Monocytes which were known to be RT positive were added to culture flasks containing U937 cells. The monocytes adhered to the flask and after 48 hrs incubation the U937 cells were decanted. The U937 cells were then treated as before with weekly changes of medium and after the third change of medium the medium was assayed for RT activity.
Infected U937 cells were then cocultivated with the MRC-5 cell line and after incubation decanted. Culture of the MRC-5 line was then continued as usual.
Pleural effusions were obtained from 5 patients with secondary breast cancer and ascitic fluid from 1 patient with secondary breast cancer. The cells were separated by centrifugation and cultured in MEM with the addition of 15 μmol 5'azacytidine. After 6 days incubation the supernatant was assayed for reverse transcriptase activity. When the cells were established as monolayers, U937 cells were added and cultured for 48 hrs. The U937 cells were then decanted, cultured and assayed for RT activity as before.
The epithelial origin of the pleural effusion cells was verified by staining with the epithelial specific monoclonal antibody CAM 5-2.
In the presence of 5'-azacytidine, and taking a cut-off for positivity of 15 pmol of dCTP RT activity was observed in 31 out of 32 patients with breast cancer (97%). In contrast, RT activity was detected in only 3 out of the 27 controls (11%). the mean RT activity of the CFCM from patients with breast cancer was 732 (SEM 157) pmol of dCTP incorporated/10 monocytes compared with that of control subjects, which was 6.5 (SEM 2) pmol of dCTP incorporated/10 monocytes (p<0.0001; Wilcoxon rank sum test, two tailed).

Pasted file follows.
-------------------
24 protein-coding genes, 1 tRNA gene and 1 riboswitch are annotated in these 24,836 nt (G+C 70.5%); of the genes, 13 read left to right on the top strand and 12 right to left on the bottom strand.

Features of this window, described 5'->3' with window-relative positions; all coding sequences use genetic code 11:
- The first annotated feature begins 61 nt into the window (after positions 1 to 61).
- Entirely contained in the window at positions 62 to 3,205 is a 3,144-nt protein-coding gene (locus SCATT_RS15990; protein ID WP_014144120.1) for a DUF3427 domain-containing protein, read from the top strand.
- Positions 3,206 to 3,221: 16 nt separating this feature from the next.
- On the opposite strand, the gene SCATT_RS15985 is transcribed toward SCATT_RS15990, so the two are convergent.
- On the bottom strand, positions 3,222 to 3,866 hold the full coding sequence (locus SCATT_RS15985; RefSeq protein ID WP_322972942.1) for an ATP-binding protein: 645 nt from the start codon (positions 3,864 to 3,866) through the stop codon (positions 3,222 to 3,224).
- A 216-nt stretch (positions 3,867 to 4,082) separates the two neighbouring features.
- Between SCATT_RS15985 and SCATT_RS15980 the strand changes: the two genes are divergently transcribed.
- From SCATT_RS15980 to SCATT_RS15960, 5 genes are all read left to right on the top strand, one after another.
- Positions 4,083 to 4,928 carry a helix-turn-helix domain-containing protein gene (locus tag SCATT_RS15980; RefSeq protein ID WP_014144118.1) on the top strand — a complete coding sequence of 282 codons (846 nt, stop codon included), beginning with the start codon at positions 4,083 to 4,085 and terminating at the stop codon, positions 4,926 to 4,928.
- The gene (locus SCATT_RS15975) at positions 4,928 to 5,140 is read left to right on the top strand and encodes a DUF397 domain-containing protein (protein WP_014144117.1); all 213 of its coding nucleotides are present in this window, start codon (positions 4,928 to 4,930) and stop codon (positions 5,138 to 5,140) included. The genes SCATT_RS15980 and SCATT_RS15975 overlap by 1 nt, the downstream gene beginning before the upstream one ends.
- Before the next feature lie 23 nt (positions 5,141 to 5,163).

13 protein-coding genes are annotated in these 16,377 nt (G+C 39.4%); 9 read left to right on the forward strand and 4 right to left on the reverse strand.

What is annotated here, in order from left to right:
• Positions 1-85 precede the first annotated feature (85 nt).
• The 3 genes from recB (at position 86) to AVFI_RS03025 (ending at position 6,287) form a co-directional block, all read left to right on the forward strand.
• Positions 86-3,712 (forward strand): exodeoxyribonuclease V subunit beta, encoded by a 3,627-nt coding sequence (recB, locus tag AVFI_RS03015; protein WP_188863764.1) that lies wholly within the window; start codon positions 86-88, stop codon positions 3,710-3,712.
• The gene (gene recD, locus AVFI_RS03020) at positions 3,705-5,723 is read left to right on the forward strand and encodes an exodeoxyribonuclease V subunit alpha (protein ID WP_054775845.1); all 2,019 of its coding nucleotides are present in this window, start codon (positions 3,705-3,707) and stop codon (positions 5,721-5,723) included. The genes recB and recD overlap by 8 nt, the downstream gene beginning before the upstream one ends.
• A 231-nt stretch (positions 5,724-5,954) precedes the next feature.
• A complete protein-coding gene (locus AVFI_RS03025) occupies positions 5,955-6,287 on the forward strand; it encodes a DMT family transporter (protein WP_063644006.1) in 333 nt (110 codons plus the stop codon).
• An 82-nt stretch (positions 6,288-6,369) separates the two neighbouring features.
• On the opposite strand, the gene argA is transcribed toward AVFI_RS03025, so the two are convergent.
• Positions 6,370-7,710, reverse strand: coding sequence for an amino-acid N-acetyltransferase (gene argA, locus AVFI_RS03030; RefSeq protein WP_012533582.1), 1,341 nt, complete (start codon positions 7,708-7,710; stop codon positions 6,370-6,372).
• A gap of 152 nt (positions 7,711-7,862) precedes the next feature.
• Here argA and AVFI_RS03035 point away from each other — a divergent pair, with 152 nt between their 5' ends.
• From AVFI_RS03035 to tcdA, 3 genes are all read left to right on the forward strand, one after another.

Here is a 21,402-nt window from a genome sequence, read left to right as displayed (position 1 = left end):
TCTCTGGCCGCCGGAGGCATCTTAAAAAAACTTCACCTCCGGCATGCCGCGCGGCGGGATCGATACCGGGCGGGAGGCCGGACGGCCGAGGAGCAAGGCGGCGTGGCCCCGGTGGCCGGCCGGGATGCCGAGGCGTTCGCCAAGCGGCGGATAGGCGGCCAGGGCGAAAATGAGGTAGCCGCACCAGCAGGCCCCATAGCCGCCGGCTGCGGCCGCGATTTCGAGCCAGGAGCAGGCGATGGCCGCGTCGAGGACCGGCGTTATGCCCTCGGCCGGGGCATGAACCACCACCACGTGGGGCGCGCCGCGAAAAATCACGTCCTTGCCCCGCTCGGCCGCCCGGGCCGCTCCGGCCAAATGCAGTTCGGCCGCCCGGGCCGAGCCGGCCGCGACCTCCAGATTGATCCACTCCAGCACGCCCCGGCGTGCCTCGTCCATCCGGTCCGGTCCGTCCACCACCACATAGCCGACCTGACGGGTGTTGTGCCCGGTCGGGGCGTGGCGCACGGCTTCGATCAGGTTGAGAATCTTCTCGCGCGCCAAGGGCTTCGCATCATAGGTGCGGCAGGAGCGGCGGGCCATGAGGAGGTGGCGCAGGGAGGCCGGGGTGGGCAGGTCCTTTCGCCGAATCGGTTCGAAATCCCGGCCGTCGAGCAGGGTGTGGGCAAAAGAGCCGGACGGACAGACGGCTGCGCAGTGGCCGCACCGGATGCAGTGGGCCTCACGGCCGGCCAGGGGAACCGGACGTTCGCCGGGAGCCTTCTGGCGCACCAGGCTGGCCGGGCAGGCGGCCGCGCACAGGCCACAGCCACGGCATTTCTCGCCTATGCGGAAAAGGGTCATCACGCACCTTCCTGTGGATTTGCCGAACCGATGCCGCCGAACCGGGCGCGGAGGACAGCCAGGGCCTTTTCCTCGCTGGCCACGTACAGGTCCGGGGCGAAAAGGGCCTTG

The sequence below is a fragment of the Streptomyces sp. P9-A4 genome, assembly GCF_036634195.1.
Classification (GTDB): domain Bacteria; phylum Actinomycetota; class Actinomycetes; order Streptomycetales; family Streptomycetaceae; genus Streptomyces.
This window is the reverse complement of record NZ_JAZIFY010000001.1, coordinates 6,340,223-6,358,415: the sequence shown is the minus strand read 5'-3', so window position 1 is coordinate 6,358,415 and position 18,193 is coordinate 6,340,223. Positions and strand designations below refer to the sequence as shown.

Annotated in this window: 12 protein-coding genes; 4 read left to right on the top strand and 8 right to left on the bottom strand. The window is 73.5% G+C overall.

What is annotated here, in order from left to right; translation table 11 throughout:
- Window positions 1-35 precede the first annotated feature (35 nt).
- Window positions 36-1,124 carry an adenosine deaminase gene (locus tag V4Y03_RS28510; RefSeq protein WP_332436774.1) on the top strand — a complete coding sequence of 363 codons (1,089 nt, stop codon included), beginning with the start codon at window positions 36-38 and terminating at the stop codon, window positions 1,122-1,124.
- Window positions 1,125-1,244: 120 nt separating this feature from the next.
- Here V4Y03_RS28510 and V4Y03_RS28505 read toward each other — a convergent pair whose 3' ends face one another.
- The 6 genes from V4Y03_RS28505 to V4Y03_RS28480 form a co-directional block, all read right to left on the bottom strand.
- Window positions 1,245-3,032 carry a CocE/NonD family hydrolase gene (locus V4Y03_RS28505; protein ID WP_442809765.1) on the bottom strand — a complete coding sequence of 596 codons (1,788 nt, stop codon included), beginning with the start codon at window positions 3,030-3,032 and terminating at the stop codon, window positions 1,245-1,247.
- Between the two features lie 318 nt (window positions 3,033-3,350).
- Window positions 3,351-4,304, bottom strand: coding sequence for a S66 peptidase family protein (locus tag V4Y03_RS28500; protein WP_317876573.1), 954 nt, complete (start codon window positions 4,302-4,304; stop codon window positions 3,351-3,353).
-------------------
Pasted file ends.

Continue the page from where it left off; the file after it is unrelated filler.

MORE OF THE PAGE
The RT activity detected in the CFCM was found in fractions with buoyant densities between 1.165 and 1.18 g/ml on a sucrose density gradient. This peak of activity was abolished when the CFCM was treated with Nonidet P40 and DTT before separation on the sucrose density gradient.
Monocytes from patients with breast cancer revealed retrovirus-like particles near the surface of the cells. These resembled particles seen in HT/H9 cell-line infected with human immunodeficiency virus (HIV), a typical retrovirus used for comparison. Electron microscopy of the breast cancer cells did not reveal any particles suggestive of viruses, but macrophages within the tumour contained particles similar to those observed in the incubated monocytes from patients with breast cancer and to the HIV in the infected HT/H9 cell line. Negative-stain electron microscopy of pellets obtained from CFCM from patients with breast cancer revealed the presence of envelope particles with a fringed surface resembling murine mammary tumour virus.
RT activity was detected in low titre in the culture of MCF7 which was tested.
When the supernatant from infected monocytes is added to U937 cells, these cells become producers of reverse transcriptase indicating that they have become infected with the retrovirus. These cells are modified by this infection and are no longer immortal, dying after 3-4 passages.
Cocultivation of infected monocytes with U937 also results in transfer of viral activity to the cell line. This activity is in turn transmitted to MRC-5 which continues to grow without inhibition and appears to be a stable producer of virus.
5 pleural effusions and one ascitic fluid have been cultured and assayed. Reverse transcriptase activity has been detected in the culture medium in all cases. The cells which grow are varied in appearance but stain with CAM 5-2, confirming their epithelial origin. When U937 cells are cocultivated with these cells the U937 cells become producers of reverse transcriptase indicating that they have become infected with the retrovirus from the pleural effusion.
Monocytes from a patient with breast cancer were incubated in Eagles medium containing 10% foetal calf serum and 1 μM of 3'-azido-3'-deoythymidine for 6 days. Cell-free culture medium was assayed for reverse transcriptase activity in accordance with the procedures described above and no activity was detected.
______________________________________ -AZT +AZT______________________________________Reverse Transcriptase Activity 1455 222(cpm Incorporated)______________________________________